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Puff Pastry

This dough is a laminated dough. This is a process of layering butter onto the dough and then folding. In the oven, the liquid from the dough and butter evaporates, puffing up each layer. This gives it a unique finish with lots of flaky buttery layers. This pastry is perfect for pies, tarts and desserts. It is time consuming to make as you have to let the dough rest in the fridge between folds. But the end result is well worth it.

Flaky Pastry

Flaky pastry is a quick version of puff pastry. Rather than folding a block of butter into the dough, butter is roughly added to the flour/water dough (detrempe). It is then folded and rolled in the same way as puff pastry. It is possible to do all the folds in one go without resting, required that the environment is not too hot/humid. Flaky pastry is easier to make than puff and still gives the desired finish.

Choux Pastry

Choux pastry is a delicate, light and airy pastry. It is usually used for profiteroles and eclairs. It’s method to make it is very different to the types of pastry above. First you heat a mixture of milk, butter and water until melted (with salt/sugar often added). Then, you add flour while beating until the flour has cooked out. Eggs are then added until you have a dough. It is then usually piped and baked in the oven, where it puffs up and turns golden brown. It is then filled and served.

Filo Pastry

Filo pastry is common in Middle Eastern cooking. It’s made up of lots of paper thin, crisp layers and used for baklavas and samosas. First you combine flour, oil, salt, vinegar and water and knead until you have a dough. There are different techniques to achieve paper thin layers in filo pastry. Some people roll the dough out all at once until large and thin. Others have mastered the authentic technique where they roll the pastry round the rolling pin again and again. This page does a great job at explaining this process.
For me, I roll out small portions of the rested dough until almost see through. I dust each one with a cornflour/flour mixture and then stack them together. I then roll it all out together. This creates one dough with many thin layers. I brush with butter before baking to give it a golden colour.

Hot Water Crust Pastry

Used in pies, particularly pork pies, this is a sturdy and firm dough. First you bring lard and water to the boil. Then you add it to flour and salt until you have a malleable and sticky dough. Sometimes you rub butter into the flour first to give it a richer flavour. It is then rolled out and filled before baking. The high water content and the heating before baking makes the end result stronger than shortcrust pastry. This pastry is special because it is the only time where you add the fat to the flour while it’s hot rather than cold.

Suet Crust Pastry

Suet pastry is somewhat of a forgotten treasure, used in steam puddings and jam roly poly’s. It’s similar to shortcrust pastry. and holds up wet fillings well, although it is more elastic and dense. It’s a traditional pastry that dates back hundreds of years and you can boil it, steam it or bake it. You make it by combining self raising flour, salt and suet before adding water to form a dough. Unlike other pastries, you should use it straight away and not rest it before use. This is because he raising agent in the flour will start reacting as soon as you add the liquid.. The beef suet gives this pastry a great flavour, although you can also use vegetarian suet.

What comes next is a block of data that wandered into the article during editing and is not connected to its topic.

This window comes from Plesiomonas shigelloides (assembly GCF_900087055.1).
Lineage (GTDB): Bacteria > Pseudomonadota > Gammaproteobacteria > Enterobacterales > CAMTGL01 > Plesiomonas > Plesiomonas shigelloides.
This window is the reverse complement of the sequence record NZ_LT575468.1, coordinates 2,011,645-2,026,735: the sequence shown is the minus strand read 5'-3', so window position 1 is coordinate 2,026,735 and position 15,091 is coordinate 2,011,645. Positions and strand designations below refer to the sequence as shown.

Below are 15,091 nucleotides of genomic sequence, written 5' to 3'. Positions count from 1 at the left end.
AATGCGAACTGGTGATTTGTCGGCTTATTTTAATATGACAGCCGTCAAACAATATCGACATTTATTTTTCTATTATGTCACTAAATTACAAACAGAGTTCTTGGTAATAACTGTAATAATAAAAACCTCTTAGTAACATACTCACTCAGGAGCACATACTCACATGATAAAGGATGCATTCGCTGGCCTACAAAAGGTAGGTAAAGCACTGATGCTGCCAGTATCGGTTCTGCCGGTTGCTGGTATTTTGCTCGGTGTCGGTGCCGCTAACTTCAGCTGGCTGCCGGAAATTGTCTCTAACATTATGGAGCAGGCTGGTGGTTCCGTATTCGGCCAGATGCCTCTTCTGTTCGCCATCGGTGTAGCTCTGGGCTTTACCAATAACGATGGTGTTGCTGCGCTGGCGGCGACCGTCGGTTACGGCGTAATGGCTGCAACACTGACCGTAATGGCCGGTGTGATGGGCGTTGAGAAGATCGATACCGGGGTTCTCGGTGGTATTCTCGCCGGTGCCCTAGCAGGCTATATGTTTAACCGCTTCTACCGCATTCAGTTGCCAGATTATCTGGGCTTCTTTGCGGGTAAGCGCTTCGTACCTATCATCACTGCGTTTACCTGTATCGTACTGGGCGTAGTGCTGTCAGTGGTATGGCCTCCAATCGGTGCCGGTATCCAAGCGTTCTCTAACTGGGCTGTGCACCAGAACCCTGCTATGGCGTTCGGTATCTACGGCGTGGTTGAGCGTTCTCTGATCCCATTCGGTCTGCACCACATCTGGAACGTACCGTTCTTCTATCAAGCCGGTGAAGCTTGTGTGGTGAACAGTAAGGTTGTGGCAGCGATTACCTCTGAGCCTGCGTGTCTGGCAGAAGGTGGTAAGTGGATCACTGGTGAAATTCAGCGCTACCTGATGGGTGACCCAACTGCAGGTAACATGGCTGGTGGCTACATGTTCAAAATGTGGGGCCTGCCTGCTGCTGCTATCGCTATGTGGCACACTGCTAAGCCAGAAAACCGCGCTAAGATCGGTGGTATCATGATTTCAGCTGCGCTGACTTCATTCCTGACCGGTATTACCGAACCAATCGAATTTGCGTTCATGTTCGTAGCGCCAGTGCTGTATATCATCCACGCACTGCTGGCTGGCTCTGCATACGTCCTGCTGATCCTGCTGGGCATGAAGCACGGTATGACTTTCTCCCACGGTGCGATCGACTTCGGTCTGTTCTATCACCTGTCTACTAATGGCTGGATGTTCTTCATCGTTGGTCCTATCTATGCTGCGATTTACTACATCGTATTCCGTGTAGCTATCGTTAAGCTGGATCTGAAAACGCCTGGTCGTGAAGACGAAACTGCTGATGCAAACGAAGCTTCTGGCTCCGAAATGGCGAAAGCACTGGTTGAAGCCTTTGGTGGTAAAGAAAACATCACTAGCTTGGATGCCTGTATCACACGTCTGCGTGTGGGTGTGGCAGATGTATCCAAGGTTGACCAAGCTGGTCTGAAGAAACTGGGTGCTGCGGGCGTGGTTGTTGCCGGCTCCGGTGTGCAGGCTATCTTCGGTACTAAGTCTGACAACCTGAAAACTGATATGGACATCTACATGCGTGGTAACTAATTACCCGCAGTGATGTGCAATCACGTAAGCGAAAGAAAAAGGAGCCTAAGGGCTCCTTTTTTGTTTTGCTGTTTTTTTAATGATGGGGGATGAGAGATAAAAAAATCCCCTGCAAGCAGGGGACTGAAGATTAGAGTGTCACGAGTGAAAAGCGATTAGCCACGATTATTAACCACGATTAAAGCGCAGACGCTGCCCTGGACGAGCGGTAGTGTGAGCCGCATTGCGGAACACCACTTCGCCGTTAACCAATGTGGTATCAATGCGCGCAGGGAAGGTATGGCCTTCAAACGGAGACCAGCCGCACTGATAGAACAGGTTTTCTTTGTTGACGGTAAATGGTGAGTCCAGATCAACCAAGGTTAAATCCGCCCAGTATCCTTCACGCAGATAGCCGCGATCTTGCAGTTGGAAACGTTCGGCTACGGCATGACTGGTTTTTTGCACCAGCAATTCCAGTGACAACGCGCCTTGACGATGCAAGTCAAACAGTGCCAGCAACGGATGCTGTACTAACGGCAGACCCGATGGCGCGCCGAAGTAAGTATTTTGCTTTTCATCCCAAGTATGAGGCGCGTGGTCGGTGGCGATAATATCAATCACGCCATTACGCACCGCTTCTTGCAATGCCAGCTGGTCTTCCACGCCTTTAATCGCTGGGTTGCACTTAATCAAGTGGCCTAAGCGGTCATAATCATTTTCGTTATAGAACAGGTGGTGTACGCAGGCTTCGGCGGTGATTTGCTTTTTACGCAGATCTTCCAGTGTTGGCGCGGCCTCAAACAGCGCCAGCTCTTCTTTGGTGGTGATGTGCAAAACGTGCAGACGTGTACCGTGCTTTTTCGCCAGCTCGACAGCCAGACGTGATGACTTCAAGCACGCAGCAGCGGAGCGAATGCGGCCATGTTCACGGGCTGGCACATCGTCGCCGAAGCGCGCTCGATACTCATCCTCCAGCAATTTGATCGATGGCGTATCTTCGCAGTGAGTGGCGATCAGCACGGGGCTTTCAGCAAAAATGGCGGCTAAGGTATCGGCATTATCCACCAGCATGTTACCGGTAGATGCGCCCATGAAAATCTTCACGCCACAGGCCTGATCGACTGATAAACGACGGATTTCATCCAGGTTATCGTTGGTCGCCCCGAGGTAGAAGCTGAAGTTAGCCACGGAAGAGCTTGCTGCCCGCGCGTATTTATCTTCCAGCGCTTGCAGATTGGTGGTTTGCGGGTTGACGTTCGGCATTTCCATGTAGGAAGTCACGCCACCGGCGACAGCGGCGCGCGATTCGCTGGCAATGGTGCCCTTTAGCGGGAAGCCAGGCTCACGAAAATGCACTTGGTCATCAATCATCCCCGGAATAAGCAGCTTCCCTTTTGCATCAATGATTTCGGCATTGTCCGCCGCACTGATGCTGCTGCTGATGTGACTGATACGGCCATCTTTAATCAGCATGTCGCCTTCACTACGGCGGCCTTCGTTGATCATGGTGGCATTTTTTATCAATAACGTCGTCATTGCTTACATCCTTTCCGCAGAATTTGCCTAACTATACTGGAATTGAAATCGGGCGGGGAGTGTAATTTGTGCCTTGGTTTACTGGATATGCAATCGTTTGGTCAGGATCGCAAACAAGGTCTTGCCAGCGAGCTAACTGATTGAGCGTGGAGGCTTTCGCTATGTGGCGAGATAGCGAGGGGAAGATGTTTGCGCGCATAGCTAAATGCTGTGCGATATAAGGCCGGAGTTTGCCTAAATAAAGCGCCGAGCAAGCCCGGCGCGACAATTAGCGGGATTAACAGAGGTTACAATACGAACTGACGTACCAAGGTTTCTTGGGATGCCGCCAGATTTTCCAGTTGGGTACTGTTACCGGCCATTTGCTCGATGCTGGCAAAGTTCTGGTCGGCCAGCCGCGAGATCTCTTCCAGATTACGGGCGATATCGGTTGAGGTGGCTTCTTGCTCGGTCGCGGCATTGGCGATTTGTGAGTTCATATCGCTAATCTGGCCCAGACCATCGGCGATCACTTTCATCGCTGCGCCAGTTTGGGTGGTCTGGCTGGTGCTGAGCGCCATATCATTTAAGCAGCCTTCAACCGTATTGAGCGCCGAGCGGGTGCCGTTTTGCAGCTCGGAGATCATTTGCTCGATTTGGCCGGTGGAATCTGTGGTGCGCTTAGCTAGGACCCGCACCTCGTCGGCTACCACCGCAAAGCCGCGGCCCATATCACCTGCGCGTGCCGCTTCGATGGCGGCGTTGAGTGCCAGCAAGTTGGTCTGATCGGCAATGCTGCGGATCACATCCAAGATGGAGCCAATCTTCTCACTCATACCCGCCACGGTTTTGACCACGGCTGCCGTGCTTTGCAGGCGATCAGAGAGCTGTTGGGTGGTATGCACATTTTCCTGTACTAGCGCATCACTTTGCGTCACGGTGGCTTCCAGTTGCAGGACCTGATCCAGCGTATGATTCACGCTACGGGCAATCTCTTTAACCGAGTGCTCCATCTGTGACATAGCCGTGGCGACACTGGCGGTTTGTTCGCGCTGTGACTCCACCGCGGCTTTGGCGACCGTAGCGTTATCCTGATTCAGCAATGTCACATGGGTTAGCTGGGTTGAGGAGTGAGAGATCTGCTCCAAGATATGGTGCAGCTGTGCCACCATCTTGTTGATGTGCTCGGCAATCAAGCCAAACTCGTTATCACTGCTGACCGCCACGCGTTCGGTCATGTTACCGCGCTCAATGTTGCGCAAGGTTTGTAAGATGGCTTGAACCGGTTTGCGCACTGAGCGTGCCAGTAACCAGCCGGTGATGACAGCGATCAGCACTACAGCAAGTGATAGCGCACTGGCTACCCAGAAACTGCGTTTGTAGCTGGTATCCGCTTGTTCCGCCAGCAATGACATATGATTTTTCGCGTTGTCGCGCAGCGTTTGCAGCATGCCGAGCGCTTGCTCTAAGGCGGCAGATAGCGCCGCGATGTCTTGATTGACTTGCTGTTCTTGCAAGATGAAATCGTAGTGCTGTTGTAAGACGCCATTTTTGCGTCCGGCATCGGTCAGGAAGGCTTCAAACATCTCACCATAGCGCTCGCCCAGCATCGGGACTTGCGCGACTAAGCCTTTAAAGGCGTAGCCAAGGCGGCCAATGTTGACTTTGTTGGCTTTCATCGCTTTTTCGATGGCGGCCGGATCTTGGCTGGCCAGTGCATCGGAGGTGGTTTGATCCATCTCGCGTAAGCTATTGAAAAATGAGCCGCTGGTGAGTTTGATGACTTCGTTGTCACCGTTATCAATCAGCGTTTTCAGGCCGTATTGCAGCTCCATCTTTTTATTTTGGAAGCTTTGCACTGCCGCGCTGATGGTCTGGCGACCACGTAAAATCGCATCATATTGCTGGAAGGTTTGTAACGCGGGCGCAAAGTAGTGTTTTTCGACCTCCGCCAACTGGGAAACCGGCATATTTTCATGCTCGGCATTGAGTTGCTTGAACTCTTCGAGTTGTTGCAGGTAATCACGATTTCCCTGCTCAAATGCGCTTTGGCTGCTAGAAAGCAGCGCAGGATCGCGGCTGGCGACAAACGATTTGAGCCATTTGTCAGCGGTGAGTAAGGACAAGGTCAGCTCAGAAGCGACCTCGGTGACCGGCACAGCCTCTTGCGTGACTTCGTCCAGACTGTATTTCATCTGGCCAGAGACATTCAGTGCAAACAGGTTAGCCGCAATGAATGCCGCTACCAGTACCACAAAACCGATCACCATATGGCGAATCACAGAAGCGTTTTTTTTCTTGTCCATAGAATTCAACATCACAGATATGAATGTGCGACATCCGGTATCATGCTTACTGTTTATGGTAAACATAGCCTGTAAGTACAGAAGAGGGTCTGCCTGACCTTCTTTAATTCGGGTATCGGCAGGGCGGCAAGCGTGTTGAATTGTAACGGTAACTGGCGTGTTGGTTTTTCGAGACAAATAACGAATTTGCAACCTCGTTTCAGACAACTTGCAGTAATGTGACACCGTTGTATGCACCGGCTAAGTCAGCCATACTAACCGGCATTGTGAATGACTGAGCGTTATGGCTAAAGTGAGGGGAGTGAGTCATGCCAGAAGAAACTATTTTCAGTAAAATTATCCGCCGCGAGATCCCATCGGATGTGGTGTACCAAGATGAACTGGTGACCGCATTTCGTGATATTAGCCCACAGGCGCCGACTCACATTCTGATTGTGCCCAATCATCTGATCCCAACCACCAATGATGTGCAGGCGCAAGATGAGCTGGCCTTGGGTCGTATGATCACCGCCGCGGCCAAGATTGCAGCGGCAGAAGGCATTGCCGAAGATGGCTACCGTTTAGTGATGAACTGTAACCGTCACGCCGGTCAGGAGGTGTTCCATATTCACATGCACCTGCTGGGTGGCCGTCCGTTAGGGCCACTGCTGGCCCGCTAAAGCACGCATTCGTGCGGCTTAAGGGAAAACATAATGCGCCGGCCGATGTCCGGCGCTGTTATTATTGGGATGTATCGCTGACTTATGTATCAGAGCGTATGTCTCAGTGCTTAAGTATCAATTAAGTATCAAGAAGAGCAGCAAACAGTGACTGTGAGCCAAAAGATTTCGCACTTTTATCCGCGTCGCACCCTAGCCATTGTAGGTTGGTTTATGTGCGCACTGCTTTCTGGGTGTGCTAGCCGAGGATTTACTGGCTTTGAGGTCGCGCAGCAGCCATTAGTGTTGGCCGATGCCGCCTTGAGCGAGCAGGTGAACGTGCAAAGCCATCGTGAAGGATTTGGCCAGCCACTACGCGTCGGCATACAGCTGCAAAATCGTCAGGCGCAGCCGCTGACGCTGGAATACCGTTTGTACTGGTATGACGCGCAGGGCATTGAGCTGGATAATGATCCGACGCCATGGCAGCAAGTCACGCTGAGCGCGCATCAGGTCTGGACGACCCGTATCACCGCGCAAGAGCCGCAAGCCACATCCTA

So, that’s all the main different types of pastry! Try some out and see just how versatile pastry can really be.

Shortcrust Pastry

On this page are all the different types of pastry you could possibly dream of! The world of pastry can be confusing, so here is a breakdown of them all. They are all unique and wonderful in their own ways and have different uses. Learn about them all here!

This pastry is generally crumbly yet sturdy in texture with a buttery flavour. It is versatile and is great for tarts and pies. There are three different types of shortcrust pastry. Sablee (meaning sandy) , sucree (meaning sweet) and brisee (meaning broken). They have different textures, different methods to making them and are great for different purposes. Learn about them here.
Your standard savoury tart pastry, this is crumbly and flaky in texture. It’s made by rubbing cold butter into flour and then mixing water to create a coherent dough. Add egg yolk to give it a richer flavour and colour.
This is the standard sweet pastry and is most alike the brisee. Icing sugar makes it sweet. First you cream the butter and sugar together rather than rubbing in. This gives it a firmer and sturdier texture used in tarts that will hold up fillings well.
This pastry has a sandy, biscuit like texture and is even sometimes used as a biscuit on it’s own! It’s made in a similar way to the sucree pastry via the creaming method. Instead of flour, you use ground almonds which further reduces the gluten. This gives the end result that desired sandy finish.
Check out joe pastry who has great definitions of these terms in a simplified way)

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